Friday, May 04, 2007

Bloomberg builds housing without schools

Selections of Leonie Haimson post on nyceducationnews listerve:

Even though the Mayor assembled a task force on sustainability to come up w/ suggestions for how to serve a population that is expected to grow by a million by 2030, to deal w/ the increased pressure on housing, energy, sewage, transportation, parks, playgrounds, and other municipal services, the task force was explicitly instructed to leave out schools from their considerations – even though most of our schools are already overcrowded and are likely to become even more so in the future.

See the report of plaNYC 2030 at

To add insult to injury, the only actual mention of schools that I have found in the 160 pg. plan, aside from opening up school playgrounds for after school and weekend hours, is to use school buildings for more housing!

The report uses as a model of what should occur more frequently in the future PS 109 in East Harlem, and how wonderful it is that the school is being converted to artist housing: “By working with HPD and the Department of Cultural Affairs to open new affordable spaces for artists, we can not only preserve our physical city but also its essential creative spirit. “ The authors go on to describe in detail the battle of community residents who fought with tooth and nail for the school building to be landmarked and preserved rather than torn down– without mentioning that what they really wanted was for it to be a school again!

This is the mentality we are fighting in this city. While all of our elected officials, including our Mayor, always proclaim education comes first, it really comes last – that is, if it ever enters their minds at all.

And this is why we must ask our elected officials to require that schools be incorporated in all large scale developments – and not just 500 seats, when the need is more than 1,000, as the Atlantic yards project. And why we need a better capital plan -- one that provides at least twice as many seats as the one currently proposed by DOE.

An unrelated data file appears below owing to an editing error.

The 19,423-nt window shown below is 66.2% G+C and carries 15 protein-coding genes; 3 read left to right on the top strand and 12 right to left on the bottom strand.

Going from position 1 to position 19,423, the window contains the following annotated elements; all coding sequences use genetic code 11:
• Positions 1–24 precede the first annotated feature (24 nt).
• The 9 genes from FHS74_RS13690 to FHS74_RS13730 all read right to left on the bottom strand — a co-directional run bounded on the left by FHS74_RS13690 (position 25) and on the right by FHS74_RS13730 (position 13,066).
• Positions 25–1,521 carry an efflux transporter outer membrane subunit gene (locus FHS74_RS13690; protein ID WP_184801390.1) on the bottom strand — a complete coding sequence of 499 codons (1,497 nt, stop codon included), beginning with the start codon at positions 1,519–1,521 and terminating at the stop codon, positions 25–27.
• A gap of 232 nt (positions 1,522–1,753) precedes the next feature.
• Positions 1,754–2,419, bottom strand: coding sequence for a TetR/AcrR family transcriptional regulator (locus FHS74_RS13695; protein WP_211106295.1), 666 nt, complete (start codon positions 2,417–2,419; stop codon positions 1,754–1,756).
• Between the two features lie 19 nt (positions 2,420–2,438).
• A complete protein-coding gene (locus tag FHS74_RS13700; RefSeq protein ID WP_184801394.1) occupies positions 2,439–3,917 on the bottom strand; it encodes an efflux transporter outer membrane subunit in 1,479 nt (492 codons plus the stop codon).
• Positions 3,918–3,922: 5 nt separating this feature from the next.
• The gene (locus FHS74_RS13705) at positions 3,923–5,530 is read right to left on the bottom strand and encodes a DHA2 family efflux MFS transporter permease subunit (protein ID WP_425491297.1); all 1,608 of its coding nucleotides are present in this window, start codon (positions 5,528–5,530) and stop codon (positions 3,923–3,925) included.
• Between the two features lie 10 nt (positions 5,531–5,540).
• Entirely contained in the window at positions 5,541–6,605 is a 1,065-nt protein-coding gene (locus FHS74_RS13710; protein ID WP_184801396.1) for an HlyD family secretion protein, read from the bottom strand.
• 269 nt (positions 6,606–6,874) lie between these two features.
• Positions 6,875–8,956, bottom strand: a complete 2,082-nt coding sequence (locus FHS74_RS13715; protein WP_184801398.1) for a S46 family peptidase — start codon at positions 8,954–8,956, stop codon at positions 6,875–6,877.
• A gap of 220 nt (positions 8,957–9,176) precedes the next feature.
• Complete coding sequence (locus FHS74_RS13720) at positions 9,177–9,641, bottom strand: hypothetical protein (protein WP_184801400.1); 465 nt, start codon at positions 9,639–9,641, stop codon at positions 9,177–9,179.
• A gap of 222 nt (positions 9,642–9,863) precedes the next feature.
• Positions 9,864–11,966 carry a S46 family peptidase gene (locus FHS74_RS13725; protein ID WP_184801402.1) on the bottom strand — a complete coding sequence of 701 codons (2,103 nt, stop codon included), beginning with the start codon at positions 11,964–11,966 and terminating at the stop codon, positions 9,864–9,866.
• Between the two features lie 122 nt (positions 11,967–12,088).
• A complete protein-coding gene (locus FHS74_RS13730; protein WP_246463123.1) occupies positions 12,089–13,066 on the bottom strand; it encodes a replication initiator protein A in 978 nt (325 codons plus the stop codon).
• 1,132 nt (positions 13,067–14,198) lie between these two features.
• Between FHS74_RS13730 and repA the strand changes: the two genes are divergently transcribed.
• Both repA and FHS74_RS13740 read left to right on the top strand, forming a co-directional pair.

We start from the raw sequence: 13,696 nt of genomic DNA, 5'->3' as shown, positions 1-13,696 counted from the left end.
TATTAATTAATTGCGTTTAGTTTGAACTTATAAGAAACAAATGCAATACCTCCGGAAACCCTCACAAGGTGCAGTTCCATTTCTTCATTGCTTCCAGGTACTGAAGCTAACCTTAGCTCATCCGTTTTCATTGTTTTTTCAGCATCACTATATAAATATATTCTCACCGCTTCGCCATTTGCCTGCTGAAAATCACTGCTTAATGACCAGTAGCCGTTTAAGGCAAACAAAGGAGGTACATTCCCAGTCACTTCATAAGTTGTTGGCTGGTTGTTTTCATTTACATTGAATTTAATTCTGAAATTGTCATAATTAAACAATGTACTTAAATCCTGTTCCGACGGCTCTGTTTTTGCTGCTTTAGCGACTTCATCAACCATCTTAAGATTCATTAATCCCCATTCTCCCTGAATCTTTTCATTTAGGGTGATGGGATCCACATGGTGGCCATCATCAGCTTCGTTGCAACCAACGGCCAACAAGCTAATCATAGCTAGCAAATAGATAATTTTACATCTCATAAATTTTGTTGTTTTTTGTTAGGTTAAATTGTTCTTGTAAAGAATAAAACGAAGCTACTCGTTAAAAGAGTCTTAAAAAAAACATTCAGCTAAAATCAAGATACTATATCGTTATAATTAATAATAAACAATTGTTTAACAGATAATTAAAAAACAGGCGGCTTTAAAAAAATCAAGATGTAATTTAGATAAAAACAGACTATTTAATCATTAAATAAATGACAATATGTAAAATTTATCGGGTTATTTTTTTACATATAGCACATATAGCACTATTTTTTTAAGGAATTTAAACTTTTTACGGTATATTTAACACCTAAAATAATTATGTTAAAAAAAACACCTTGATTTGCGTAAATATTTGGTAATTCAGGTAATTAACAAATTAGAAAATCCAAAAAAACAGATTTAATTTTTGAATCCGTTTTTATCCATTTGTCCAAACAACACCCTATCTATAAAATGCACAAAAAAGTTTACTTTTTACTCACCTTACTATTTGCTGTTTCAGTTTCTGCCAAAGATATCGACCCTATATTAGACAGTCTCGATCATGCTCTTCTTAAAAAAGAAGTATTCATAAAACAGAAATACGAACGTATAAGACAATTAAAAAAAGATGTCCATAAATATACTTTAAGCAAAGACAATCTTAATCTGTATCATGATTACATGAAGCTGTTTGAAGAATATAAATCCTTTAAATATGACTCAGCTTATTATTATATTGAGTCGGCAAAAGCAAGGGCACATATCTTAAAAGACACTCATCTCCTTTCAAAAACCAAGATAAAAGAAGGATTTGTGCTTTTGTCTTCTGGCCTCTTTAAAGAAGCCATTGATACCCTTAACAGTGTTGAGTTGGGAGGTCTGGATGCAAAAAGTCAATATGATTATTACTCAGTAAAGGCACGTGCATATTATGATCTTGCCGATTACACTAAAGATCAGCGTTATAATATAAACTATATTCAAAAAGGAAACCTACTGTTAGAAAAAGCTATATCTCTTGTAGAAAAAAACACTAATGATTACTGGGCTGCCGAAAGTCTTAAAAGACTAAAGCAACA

More on this soon; meanwhile see comments from Deborah Glick, Assemblymember from Lower Manhattan, and her letter to Chancellor Klein on this subject.


Leonie Haimson
Class Size Matters

124 Waverly Pl.

New York, NY 10011

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--- Deborah Glick <> wrote:

Dear Friend

As our city administration advances an unprecedented number of residential development projects, especially in Lower Manhattan, I have serious concerns about whether commensurate public amenities have been adequately planned for in order to accommodate such growth. Too often it seems that large scale development moves forward with little thought as to the necessary infrastructure that must be
provided for the subsequent influx of residents it attracts. This is particularly true when planning our city's school system. I believe that the City must undergo in-depth population projections for every neighborhood to ensure that class sizes are appropriate and to properly plan for new school construction.

Below is the text of a letter I wrote to Chancellor Klein on this important education issue.

Deborah J. Glick

April 20, 2007

Joel Klein, Chancellor
NYC Department of Education
52 Chambers St.
New York, NY 10007

Dear Chancellor Klein:

In recent years there has been an increasing push to attract residential development to New York City. However, while much of this development is aimed specifically at families with school-aged children, it often fails to take into account the provision of commensurate public amenities such as schools, in order to match these rapidly changing demographics. This has been particularly true in Lower Manhattan.

I am particularly concerned about the Department of Education's (DOE) seeming lack of in-depth demographic planning, which is crucial to adequately identifying the necessary educational resources for specific neighborhoods. It is my understanding that beyond general projected growth figures for Regional and Community School Districts, no current projections exist for the more narrowly defined geographic catchment areas, which often bear the brunt of development projects slated for particular neighborhoods. Such a study would help identify those communities facing a disproportionate amount of residential growth and thus inform their specific needs for locally zoned schools. If such an effort has not already commenced, I would encourage DOE, in conjunction with the Department of City Planning (DCP), to undertake such a study based on these catchment areas.

As New York City faces an unprecedented amount of residential growth across the boroughs, it is critical that DOE carefully plan for and provide the necessary infrastructure to accommodate this growth in specific Sincerely,
Deborah J. Glick

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